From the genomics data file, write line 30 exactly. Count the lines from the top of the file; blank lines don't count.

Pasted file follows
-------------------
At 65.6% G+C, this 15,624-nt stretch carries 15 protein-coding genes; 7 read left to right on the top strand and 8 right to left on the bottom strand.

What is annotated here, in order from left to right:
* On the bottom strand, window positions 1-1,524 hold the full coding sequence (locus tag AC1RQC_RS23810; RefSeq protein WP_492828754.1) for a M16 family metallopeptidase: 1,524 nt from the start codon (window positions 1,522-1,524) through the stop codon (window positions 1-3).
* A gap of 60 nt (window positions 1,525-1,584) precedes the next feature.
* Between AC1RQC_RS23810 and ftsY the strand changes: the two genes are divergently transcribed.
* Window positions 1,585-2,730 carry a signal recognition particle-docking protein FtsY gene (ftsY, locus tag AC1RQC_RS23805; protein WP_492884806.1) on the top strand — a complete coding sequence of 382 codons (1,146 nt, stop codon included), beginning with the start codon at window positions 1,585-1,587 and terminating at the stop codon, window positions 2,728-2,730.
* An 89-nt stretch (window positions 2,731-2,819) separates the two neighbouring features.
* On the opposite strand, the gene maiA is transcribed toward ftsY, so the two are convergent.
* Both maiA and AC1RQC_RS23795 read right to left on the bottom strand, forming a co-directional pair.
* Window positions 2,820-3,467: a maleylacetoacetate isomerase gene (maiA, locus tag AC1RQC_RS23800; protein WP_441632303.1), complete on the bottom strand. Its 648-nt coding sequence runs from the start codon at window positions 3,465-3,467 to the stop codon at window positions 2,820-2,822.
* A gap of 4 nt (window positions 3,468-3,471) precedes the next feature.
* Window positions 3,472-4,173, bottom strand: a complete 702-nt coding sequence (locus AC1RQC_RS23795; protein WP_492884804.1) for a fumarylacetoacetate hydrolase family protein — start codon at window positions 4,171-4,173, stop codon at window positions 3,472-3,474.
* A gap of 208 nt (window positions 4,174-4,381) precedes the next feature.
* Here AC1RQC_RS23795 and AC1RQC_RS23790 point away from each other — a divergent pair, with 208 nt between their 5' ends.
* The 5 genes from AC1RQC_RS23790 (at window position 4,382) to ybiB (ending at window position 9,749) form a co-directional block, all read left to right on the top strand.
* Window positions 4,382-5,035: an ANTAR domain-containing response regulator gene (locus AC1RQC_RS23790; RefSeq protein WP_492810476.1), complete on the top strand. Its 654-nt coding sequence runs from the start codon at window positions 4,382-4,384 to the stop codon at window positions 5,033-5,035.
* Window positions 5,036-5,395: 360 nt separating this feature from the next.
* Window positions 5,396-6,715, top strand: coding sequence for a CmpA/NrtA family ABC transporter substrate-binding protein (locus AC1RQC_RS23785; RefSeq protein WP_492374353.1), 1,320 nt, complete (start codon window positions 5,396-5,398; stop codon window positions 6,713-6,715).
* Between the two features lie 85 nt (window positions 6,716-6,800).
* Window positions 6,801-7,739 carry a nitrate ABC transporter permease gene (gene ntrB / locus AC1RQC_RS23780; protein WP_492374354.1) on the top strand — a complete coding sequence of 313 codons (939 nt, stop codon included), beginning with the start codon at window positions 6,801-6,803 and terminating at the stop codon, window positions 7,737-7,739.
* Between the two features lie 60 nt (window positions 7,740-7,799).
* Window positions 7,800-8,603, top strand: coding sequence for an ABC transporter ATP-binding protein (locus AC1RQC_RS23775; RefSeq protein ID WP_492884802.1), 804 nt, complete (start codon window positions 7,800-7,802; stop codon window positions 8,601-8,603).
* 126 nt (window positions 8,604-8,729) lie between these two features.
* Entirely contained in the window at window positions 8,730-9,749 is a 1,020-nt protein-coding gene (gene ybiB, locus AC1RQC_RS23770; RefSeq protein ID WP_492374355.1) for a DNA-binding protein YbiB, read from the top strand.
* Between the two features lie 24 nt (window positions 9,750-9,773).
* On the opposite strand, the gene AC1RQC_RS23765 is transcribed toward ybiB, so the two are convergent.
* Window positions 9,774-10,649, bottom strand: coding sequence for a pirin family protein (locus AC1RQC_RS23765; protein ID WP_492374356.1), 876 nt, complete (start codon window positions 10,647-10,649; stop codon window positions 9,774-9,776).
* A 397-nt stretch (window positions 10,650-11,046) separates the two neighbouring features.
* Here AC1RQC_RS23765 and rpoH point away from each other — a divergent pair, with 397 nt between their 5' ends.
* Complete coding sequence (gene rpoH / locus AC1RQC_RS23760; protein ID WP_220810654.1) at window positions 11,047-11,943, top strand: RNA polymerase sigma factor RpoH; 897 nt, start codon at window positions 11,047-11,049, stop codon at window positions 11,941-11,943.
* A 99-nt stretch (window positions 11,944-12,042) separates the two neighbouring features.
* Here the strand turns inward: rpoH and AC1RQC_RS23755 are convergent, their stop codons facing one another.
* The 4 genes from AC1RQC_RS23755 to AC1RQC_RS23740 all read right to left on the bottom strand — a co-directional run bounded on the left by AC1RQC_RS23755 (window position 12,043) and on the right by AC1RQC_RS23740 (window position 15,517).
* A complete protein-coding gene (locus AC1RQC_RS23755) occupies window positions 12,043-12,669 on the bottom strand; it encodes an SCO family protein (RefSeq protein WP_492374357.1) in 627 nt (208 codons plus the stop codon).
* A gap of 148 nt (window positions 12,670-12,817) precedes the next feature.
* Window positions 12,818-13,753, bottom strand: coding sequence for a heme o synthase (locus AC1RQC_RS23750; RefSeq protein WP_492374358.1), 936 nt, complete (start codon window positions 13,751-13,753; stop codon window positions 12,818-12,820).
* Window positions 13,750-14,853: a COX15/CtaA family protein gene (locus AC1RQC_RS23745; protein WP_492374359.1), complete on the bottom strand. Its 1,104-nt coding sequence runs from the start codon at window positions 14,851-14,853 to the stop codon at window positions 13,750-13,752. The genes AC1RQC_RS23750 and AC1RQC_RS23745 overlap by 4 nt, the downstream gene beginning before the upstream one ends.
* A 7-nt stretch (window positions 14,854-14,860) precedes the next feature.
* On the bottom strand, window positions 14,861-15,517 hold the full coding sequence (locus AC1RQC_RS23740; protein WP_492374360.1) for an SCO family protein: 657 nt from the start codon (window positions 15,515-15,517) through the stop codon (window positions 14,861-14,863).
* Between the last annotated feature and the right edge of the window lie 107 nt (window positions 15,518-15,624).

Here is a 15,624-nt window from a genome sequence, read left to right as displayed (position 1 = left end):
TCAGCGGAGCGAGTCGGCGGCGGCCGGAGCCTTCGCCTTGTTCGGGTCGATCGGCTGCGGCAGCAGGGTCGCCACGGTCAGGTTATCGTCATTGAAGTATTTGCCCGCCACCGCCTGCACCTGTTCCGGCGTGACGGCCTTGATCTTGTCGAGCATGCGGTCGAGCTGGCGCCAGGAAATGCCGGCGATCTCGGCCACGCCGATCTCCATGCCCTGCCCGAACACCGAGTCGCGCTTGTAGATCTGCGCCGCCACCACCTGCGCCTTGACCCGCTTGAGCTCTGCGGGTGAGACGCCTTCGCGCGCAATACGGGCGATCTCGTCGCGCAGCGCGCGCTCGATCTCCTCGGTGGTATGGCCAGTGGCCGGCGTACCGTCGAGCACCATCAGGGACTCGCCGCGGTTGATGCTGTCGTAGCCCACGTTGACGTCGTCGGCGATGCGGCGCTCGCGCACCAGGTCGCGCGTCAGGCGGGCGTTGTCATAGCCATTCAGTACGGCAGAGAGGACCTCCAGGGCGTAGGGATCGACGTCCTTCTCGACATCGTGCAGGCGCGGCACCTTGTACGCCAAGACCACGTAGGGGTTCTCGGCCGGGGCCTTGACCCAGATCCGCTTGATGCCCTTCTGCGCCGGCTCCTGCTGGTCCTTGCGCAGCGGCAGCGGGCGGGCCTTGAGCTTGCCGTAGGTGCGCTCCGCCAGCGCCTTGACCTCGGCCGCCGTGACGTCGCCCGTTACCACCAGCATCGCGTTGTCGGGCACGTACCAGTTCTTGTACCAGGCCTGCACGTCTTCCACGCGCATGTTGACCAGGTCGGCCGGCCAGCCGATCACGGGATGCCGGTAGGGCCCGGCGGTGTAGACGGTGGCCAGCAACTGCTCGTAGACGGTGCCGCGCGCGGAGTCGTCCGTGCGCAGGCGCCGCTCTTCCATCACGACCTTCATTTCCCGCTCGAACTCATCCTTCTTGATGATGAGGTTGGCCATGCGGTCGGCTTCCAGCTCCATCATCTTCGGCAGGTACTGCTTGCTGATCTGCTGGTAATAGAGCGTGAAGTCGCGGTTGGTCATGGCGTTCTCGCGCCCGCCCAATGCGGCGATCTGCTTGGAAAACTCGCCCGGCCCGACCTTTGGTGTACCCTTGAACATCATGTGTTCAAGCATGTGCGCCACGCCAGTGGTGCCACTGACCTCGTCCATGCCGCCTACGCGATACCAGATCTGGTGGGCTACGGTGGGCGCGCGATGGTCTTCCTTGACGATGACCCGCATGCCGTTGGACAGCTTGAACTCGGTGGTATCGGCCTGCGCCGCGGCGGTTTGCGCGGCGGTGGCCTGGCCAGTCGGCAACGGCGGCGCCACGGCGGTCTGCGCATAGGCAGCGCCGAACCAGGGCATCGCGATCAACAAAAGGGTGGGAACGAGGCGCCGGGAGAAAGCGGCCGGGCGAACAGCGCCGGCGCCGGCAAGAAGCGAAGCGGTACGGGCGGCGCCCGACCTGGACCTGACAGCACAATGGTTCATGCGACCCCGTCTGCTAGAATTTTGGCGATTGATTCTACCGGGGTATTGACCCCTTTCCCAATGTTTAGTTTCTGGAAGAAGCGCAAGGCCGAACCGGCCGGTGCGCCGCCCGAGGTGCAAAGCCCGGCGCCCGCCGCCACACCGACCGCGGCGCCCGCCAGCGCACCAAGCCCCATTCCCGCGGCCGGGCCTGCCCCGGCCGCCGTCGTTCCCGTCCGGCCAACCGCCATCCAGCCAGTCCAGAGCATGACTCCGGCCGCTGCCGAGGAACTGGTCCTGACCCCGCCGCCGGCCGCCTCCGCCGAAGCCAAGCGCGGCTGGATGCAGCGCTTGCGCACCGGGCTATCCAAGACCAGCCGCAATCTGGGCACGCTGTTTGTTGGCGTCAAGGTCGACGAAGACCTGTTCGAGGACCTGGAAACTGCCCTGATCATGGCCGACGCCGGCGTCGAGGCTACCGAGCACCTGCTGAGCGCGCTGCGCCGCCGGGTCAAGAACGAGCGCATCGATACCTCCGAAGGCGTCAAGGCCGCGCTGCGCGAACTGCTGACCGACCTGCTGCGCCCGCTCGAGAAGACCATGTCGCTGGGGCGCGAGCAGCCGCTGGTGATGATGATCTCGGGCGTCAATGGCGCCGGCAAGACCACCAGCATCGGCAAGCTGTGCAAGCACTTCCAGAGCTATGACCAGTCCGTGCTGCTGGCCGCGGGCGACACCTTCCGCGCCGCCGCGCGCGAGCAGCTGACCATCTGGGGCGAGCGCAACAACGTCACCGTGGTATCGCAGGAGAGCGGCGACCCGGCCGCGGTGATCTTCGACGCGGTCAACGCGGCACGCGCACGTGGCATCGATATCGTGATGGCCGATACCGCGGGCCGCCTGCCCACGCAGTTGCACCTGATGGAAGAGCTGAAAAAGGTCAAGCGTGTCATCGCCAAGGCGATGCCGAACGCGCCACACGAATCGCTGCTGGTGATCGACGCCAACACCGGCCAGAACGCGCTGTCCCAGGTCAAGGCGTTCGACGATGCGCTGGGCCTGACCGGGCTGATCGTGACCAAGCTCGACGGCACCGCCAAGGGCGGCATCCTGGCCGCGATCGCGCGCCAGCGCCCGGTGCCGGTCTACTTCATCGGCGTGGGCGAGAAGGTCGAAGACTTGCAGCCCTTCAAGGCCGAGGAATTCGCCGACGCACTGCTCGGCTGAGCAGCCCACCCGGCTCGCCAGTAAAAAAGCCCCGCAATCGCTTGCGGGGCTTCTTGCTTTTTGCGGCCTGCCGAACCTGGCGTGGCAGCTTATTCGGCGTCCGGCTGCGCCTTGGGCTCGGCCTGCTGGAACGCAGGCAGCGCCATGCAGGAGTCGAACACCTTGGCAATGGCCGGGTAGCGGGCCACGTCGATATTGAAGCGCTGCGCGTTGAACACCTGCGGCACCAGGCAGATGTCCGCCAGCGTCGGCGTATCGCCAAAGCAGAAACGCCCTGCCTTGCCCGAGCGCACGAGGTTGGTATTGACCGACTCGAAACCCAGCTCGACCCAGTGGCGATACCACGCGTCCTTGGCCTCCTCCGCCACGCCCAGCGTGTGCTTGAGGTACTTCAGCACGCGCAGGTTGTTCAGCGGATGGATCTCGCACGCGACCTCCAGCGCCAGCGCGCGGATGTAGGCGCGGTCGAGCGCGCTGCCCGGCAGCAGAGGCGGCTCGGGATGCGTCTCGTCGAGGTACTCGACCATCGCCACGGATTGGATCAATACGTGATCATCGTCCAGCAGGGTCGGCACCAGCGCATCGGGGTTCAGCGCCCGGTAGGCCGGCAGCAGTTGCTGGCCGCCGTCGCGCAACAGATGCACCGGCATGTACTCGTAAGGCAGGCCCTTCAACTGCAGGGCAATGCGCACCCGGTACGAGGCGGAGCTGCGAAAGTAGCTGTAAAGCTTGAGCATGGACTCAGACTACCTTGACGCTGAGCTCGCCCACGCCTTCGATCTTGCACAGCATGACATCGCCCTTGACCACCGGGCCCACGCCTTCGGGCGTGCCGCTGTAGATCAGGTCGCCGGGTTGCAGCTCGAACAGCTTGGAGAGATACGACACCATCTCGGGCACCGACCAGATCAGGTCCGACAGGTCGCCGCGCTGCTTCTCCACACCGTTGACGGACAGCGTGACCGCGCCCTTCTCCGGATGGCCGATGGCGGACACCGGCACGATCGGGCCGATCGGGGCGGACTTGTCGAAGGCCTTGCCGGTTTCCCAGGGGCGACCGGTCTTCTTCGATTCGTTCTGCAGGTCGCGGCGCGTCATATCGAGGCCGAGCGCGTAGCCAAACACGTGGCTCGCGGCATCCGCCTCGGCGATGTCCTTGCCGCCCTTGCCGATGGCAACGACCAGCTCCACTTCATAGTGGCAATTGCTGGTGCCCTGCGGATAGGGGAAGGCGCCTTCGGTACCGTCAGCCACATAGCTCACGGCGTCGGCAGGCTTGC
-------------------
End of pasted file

* Complete coding sequence (gene rpoH / locus AC1RQC_RS23760; protein ID WP_220810654.1) at window positions 11,047-11,943, top strand: RNA polymerase sigma factor RpoH; 897 nt, start codon at window positions 11,047-11,049, stop codon at window positions 11,941-11,943.